Every sector has peak seasons where planning and preparation need to happen. In the supply chain, major events and peak seasons such as 11.11 Singles Day, Black Friday or festive season shopping means large volume of goods and items are moving in and out of a distribution center.
More than just the pressure and stress that it could bring, these peak seasons represent the peak income time for a corporation. The way you will handle it will mirror the income of your company after. So to better handle the needs of this usual scenario, it’s better to keep your supply afloat through major events and peak seasons.
Planning and Proactivity
Being proactive in the supply chain business means a lot. Starting late can make or break your company and it can greatly damage the image of your brand, not to mention the stress that it could bring to your employees. As much as you want to trust your instinct, it’s better to be methodical about planning your strategies.
One can start by using all the information and data gathered from the previous peak cycle and analyze them. This serves as a guide to help prepare for any unforeseen challenges and to have enough time to examine what has transpired in the past to help improve your plans for this season. Higher priority can be set for specific products during the event and the team can also scale up or down accurately to meet the present needs.
Should past data not be available, identifying weak points in your system might be more challenging. But preparation can still be done in the form of performing stress tests on your system. You can simulate your system running at peak volume before the rush starts – this can give you a basis, predicting where weak spots might occur.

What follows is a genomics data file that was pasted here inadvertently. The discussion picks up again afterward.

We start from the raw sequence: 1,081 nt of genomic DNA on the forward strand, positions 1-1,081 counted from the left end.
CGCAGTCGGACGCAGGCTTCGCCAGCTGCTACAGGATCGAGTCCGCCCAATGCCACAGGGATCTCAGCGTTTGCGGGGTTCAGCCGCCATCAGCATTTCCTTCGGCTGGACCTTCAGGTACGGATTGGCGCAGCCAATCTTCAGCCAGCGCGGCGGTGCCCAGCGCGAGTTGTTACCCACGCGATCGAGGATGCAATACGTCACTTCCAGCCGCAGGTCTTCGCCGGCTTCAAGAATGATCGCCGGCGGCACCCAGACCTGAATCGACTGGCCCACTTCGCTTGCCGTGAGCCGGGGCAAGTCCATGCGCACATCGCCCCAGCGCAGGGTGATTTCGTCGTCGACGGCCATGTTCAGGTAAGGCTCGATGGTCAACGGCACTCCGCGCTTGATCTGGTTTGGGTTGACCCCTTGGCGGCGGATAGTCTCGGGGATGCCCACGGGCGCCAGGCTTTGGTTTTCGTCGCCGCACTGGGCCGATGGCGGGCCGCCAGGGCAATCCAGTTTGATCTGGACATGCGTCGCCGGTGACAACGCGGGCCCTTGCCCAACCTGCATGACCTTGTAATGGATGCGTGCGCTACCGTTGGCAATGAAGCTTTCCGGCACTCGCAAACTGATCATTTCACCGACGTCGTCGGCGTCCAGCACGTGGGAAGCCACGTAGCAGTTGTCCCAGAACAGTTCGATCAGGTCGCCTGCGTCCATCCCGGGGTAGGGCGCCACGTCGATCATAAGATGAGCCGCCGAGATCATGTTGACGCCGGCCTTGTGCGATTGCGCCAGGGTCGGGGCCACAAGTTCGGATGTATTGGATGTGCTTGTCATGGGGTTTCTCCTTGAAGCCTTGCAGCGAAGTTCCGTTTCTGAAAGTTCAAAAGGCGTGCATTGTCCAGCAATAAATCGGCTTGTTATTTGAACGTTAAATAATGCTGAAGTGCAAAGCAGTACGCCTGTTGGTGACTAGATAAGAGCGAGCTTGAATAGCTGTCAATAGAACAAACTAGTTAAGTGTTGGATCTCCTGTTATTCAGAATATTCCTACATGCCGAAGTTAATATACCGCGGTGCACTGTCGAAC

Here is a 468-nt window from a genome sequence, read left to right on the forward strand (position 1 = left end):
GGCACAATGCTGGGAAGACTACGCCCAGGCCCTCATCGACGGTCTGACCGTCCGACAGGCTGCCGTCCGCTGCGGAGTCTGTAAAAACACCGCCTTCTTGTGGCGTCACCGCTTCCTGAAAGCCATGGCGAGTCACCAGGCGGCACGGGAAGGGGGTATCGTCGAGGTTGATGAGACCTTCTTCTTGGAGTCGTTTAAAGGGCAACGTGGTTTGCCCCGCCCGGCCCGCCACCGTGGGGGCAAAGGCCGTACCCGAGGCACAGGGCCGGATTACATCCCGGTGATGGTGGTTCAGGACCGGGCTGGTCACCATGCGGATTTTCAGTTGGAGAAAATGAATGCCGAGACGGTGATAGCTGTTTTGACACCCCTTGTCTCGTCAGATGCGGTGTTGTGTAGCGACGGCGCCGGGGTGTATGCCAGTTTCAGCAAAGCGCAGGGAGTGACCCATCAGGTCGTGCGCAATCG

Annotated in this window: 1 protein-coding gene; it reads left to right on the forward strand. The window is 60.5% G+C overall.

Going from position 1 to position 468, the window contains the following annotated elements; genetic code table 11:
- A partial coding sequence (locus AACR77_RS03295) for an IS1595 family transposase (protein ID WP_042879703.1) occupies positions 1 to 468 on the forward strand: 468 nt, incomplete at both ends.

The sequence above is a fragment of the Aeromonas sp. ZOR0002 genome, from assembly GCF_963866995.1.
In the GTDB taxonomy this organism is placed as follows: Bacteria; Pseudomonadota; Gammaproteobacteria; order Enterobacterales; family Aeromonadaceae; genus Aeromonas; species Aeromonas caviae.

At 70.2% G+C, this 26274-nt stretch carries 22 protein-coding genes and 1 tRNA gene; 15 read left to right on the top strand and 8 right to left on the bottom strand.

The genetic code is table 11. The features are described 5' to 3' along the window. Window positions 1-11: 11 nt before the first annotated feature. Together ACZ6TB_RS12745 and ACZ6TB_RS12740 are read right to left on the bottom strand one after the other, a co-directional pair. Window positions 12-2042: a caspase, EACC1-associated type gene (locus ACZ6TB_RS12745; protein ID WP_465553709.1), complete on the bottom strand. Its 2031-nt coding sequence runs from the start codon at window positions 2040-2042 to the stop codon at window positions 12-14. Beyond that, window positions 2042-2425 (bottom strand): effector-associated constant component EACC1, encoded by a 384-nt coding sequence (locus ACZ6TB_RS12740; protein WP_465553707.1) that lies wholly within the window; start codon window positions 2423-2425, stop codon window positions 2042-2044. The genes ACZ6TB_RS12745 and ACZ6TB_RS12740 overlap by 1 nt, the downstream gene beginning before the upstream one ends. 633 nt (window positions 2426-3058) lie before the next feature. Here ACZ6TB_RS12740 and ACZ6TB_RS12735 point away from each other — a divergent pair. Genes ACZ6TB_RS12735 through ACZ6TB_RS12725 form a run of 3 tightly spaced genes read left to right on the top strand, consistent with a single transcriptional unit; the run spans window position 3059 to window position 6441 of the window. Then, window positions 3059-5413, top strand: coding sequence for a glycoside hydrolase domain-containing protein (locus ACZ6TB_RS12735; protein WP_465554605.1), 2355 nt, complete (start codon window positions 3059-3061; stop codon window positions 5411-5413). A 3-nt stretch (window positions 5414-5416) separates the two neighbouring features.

Some seasonal events like Valentine’s Day and Mother’s Day are recurring, so planning and proactive measures can be really helpful.
Staffing for Major Events
There are peak seasons where some stores earn almost 20 percent of their annual sales. In 2018, the National Retail Federation in US projected that its holiday sales were to increase between 4.3 and 4.8 percent over 2017, from a total of $717.45 billion to $720.89 billion.
The projected and expected sales increase during peak seasons call for an increase of manpower. Of course, you would want to make sure that your employees are staffed in the right bottleneck areas to handle the upcoming rush. Even if you are running an automated system, it may still be helpful to have a lean team that can handle any rush that comes in the way. It should be manageable; all you need to have is a little preparation.
Once you have reached the right implementation of staff, make a follow through by building a team motivation such as setting group benchmarks and KPIs to help them improve their performance.
Adapt and Analyze
By using Warehouse Management Systems, like WAMAS® from SSI SCHAEFER, you can learn from your own processes since these systems use analytics tools to visualize data, monitor product flow, and manage inventory. While data analysis takes a lot of weight off your shoulders, you should also have a flexible strategy that can help optimize any supply chain disruptions.
Changes on the needs in your supply chain doesn’t end with national and cultural events. A natural disaster or a new product craze can drastically affect the demands of the consumers.
No matter what the situation calls for, having a reliable warehouse management system designed for both manual and automated operations can help you stay afloat during peak events. Contact a competent consultant today to provide you with more assistance on this!